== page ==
LANSING — Governor Whitmer announced several new commission appointments on Wednesday, including one for former Arab American Political Action Committee (AAPAC) Vice President Zenna Faraj Elhasan. She will be serving as a commissioner on The Michigan Civil Rights Commission beginning in January.
Elhasan and her family are Dearbornites and active and beloved in the community. She served as AAPAC’s leader for four years. Her long legal career is studded with achievements on the municipal and private levels.
Before her current position as lead attorney and general counsel for the Kresge Foundation, Elhasan held an appointment at the 20th District Court where she served as magistrate and probation director. She also served for seven years as Wayne County Corporation Counsel under both Robert Ficano and Warren Evans.
Elhasan began her legal career in private practice with the Allen Brothers PLLC in Detroit.
She is a member of the ACCESS Community Advisory Board, the Children’s Foundation of Michigan Board, the School Board for Hanley International Academy in Hamtramck and the State Bar of Michigan Access to Justice Policy Committee. She earned her Juris Doctor degree from the University of Detroit Mercy School of Law.
Elhasan was appointed for a term commencing January 1 and expiring December 31, 2023. She succeeds Rasha Demashkieh, whose term expires December 31.
Elhasan said she was honored and excited to serve the governor on the commission.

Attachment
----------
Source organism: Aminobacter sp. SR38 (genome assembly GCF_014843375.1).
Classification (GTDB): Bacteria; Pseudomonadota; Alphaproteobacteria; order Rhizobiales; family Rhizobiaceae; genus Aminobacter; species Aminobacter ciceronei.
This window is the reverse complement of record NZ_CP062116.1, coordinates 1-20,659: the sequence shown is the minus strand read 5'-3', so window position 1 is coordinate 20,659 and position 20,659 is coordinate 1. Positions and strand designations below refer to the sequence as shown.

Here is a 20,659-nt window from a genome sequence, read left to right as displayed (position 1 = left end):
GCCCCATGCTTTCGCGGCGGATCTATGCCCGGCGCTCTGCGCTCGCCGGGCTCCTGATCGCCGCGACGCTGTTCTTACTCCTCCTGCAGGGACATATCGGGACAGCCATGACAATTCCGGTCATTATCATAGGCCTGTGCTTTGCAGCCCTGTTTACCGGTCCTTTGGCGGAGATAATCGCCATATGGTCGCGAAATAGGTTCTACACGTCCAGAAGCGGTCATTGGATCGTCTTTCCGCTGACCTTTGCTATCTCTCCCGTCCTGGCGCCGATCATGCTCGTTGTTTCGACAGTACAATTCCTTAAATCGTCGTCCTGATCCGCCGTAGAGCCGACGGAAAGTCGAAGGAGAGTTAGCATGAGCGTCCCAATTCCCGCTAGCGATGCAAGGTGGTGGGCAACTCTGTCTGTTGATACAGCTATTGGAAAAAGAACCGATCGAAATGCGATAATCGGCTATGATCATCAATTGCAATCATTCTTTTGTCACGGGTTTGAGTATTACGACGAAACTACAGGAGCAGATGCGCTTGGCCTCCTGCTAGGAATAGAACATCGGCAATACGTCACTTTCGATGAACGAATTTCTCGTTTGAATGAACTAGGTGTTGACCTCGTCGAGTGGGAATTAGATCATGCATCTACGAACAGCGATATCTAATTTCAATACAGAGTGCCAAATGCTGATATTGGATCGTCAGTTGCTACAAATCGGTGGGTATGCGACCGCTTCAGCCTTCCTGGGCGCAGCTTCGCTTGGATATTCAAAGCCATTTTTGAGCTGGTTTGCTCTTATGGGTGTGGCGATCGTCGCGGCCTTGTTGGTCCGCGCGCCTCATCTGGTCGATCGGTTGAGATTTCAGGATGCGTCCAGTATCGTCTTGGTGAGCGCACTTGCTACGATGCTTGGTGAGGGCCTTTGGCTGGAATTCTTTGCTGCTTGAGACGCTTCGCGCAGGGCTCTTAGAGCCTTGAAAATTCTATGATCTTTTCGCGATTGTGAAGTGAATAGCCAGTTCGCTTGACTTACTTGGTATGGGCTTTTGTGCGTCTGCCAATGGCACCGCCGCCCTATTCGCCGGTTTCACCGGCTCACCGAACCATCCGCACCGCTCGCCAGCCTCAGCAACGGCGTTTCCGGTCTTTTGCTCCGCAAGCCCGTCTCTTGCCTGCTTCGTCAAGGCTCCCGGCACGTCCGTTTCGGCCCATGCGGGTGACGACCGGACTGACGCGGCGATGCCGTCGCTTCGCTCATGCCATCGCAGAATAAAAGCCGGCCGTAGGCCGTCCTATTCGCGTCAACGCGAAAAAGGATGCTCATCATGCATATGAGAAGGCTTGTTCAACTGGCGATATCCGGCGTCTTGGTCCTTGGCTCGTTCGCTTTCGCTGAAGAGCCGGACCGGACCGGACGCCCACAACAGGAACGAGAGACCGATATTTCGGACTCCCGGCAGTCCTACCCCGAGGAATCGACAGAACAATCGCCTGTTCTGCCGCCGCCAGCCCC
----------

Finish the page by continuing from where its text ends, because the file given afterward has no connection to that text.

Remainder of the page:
“I am honored that Governor Whitmer entrusted me with the awesome responsibility of protecting the most sacred rights of Michigan’s nearly 10 million residents,” she said. “I am ever-aware that, since its founding, the Commission is a place where people of backgrounds as diverse as Damon Keith and John Feikens— both inaugural members of the Commission—joined together to make Michigan a more just and equitable place to live.
“I pledge only my best to honor that tradition of cooperation and mutual respect as I carry out my duties.”
The Michigan Civil Rights Commission was created by the Michigan Constitution of 1963 to carry out the guarantees against discrimination articulated in Article I, Section 2. The state constitution directs the Commission to investigate alleged discrimination against any person because of religion, race, color or national origin and to “secure the equal protection of such civil rights without such discrimination.” Subsequent amendments have added sex, age, marital status, height, weight, arrest record and physical and mental disabilities to the original four protected categories.